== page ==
Predictions 2010: E-disclosure

We asked experts in various fields for their take on likely developments for 2010 and beyond. The predictions are published on the SCL Web site. This is a selection of predictions relating to e-disclosure and related issues.

From Andrew Haslam, independent litigation support consultant, Allvision Computing: www.allvision.co.uk 

1) The long awaited new practice direction with its associated questionnaire, and Lord Jackson's report into costs will prove to be the final snowballs at the top of the sun-warmed, creaking snowfield of EDD. They will trigger an avalanche of awareness of e-disclosure amongst unprepared law firms (ie the vast majority of them). Some will survive being engulfed, some will come a nasty cropper.  

2) His Honour Judge Simon Brown QC will pass down more case law on e-disclosure which will hit lawyers where it hurts most, their pockets. 

3) A client, being on the wrong end of the aforementioned judgment from Simon Brown will sue the law firm concerned for unprofessional conduct, and win. 

4) The main area of growth will be the provision of commoditised services to mid and low tier law firms. 

5) The use of paper, with scanning and coding requirements, will continue and show no signs of abating no matter what suppliers and commentators say. 

6) There will be a Case Management Conference where combative and hostile litigation lawyers, trained from birth to argue over anything and everything, will indeed have heeded CPR 31.7 and have cooperated on electronic disclosure before they turn up for the meeting.

 

From Sandra Potter and Phil Farrelly of Potter Farrelly & Associates: www.potterfarrelly.com 

2010 is shaping up to be one of the hardest years for the legal profession in decades.  Doing more with less will be the on-going mantra, with law firms remaining cautious about raising head counts until some stability starts to show.  In the area of litigation, clients will continue to look for ways to push down the costs of moving their matters along and you can expect more clients to look at ways to in-source the grunt work around their matters by hiring their own temporary teams to assist.  Hosted software solutions will continue to increase their share of the market and will provide more value to their clients by offering more integrated solutions across a range of discovery and document management offerings.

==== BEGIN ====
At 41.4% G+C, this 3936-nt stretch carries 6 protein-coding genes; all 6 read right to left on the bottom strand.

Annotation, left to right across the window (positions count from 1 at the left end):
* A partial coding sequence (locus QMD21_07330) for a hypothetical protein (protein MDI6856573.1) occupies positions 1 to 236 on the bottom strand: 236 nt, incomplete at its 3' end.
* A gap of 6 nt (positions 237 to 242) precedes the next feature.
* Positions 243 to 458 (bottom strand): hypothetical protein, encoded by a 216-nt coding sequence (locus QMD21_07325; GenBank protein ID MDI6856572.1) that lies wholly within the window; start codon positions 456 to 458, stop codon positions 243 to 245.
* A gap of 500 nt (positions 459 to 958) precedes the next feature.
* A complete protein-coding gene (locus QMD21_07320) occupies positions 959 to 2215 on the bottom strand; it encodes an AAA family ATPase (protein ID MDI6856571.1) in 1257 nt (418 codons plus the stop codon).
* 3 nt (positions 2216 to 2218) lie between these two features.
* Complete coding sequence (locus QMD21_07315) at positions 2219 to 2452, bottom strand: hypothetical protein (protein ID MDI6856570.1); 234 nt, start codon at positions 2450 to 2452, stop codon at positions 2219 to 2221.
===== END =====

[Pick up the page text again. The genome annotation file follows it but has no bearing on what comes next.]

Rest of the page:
Trends  to watch include the stronger take up of early case assessment products such as ClearWell, FBI and WombatLegal especially in regard to email processing.  Expect corporations to get tougher in regard to e-mail use and e-file retention policies with a matching investment in compliance and retrieval tools in the same area.  The courts will continue the trend to force a more proportional approach to discovery, especially in regard to what they consider to be unjustified costs of retrieval associated with information of questionable probative value.  Clients will find the courts on their side in regard to reducing the time and cost associated with comprehensive discovery demands as long as they have the documented systems in place to back their position.

From Tracey Stretton, Legal Consultant at Kroll Ontrack 

Given the hyperflow of electronic business communication it is no longer practical to produce evidence in litigation or investigations without the support of technology.  The rise of  mobile computing and social networking means that less formal business communications will need to be considered and will add to the challenges of e-disclosure.  Virtualisation and cloud computing will add to the complexity of the process of identifying relevant evidence.   

Specialist technical expertise and technologies will be required to map the data landscape and extract the data required with surgical precision.  Early case assessment technologies will become essential to provide lawyers with early visibility of data and shape the selection and filtering process. These technologies will evolve and make it easier for lawyers to prioritise and read the important documents faster with less human effort.  This is essential to keep litigation costs in check. 

Published: 2009-12-30T11:22:14

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